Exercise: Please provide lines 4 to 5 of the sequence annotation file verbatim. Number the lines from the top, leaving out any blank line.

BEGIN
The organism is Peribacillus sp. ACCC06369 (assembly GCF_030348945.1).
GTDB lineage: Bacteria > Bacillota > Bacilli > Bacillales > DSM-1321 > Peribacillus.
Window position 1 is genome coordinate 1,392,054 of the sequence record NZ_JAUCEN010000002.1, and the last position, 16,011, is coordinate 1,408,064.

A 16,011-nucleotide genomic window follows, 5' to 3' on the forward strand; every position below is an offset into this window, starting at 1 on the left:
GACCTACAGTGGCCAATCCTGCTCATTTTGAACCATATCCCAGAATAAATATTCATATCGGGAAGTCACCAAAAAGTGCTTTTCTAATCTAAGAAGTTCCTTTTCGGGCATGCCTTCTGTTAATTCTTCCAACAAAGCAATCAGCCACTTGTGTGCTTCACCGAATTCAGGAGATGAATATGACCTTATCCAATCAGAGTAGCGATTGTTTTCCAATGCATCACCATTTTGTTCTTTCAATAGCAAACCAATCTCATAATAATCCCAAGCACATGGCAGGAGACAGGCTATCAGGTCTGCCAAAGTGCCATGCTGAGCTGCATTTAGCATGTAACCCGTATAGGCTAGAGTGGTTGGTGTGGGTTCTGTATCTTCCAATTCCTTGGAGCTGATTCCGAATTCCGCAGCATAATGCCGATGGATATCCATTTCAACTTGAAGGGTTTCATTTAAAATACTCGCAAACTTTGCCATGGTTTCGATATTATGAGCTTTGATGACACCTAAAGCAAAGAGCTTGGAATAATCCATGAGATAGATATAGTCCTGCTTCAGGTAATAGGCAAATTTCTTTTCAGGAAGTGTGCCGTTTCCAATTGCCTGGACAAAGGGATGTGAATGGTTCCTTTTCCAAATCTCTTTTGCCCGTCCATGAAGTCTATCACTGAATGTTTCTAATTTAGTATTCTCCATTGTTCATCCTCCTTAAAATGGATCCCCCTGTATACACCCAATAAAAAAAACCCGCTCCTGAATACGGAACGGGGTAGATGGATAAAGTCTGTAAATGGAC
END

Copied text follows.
A 16,011-nucleotide genomic window follows, 5' to 3' on the forward strand; every position below is an offset into this window, starting at 1 on the left:
GACCTACAGTGGCCAATCCTGCTCATTTTGAACCATATCCCAGAATAAATATTCATATCGGGAAGTCACCAAAAAGTGCTTTTCTAATCTAAGAAGTTCCTTTTCGGGCATGCCTTCTGTTAATTCTTCCAACAAAGCAATCAGCCACTTGTGTGCTTCACCGAATTCAGGAGATGAATATGACCTTATCCAATCAGAGTAGCGATTGTTTTCCAATGCATCACCATTTTGTTCTTTCAATAGCAAACCAATCTCATAATAATCCCAAGCACATGGCAGGAGACAGGCTATCAGGTCTGCCAAAGTGCCATGCTGAGCTGCATTTAGCATGTAACCCGTATAGGCTAGAGTGGTTGGTGTGGGTTCTGTATCTTCCAATTCCTTGGAGCTGATTCCGAATTCCGCAGCATAATGCCGATGGATATCCATTTCAACTTGAAGGGTTTCATTTAAAATACTCGCAAACTTTGCCATGGTTTCGATATTATGAGCTTTGATGACACCTAAAGCAAAGAGCTTGGAATAATCCATGAGATAGATATAGTCCTGCTTCAGGTAATAGGCAAATTTCTTTTCAGGAAGTGTGCCGTTTCCAATTGCCTGGACAAAGGGATGTGAATGGTTCCTTTTCCAAATCTCTTTTGCCCGTCCATGAAGTCTATCACTGAATGTTTCTAATTTAGTATTCTCCATTGTTCATCCTCCTTAAAATGGATCCCCCTGTATACACCCAATAAAAAAAACCCGCTCCTGAATACGGAACGGGGTAGATGGATAAAGTCTGTAAATGGAC